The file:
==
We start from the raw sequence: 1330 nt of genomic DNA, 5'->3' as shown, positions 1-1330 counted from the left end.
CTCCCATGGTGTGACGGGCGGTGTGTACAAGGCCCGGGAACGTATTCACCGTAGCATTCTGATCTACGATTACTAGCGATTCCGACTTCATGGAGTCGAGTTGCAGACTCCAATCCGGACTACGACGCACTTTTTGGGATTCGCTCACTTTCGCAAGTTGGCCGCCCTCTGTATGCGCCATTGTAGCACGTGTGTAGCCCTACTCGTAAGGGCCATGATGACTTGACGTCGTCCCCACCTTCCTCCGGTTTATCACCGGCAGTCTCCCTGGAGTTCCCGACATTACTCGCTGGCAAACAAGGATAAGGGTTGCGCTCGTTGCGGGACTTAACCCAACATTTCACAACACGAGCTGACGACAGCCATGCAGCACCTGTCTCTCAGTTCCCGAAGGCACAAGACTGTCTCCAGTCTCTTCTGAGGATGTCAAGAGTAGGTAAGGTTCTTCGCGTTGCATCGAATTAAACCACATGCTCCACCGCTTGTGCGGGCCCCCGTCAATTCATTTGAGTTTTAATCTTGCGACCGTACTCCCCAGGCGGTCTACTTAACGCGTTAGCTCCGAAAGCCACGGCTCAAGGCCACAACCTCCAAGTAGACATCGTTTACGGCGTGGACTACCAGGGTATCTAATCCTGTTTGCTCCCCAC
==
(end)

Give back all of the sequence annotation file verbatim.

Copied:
We start from the raw sequence: 1330 nt of genomic DNA, 5'->3' as shown, positions 1-1330 counted from the left end.
CTCCCATGGTGTGACGGGCGGTGTGTACAAGGCCCGGGAACGTATTCACCGTAGCATTCTGATCTACGATTACTAGCGATTCCGACTTCATGGAGTCGAGTTGCAGACTCCAATCCGGACTACGACGCACTTTTTGGGATTCGCTCACTTTCGCAAGTTGGCCGCCCTCTGTATGCGCCATTGTAGCACGTGTGTAGCCCTACTCGTAAGGGCCATGATGACTTGACGTCGTCCCCACCTTCCTCCGGTTTATCACCGGCAGTCTCCCTGGAGTTCCCGACATTACTCGCTGGCAAACAAGGATAAGGGTTGCGCTCGTTGCGGGACTTAACCCAACATTTCACAACACGAGCTGACGACAGCCATGCAGCACCTGTCTCTCAGTTCCCGAAGGCACAAGACTGTCTCCAGTCTCTTCTGAGGATGTCAAGAGTAGGTAAGGTTCTTCGCGTTGCATCGAATTAAACCACATGCTCCACCGCTTGTGCGGGCCCCCGTCAATTCATTTGAGTTTTAATCTTGCGACCGTACTCCCCAGGCGGTCTACTTAACGCGTTAGCTCCGAAAGCCACGGCTCAAGGCCACAACCTCCAAGTAGACATCGTTTACGGCGTGGACTACCAGGGTATCTAATCCTGTTTGCTCCCCAC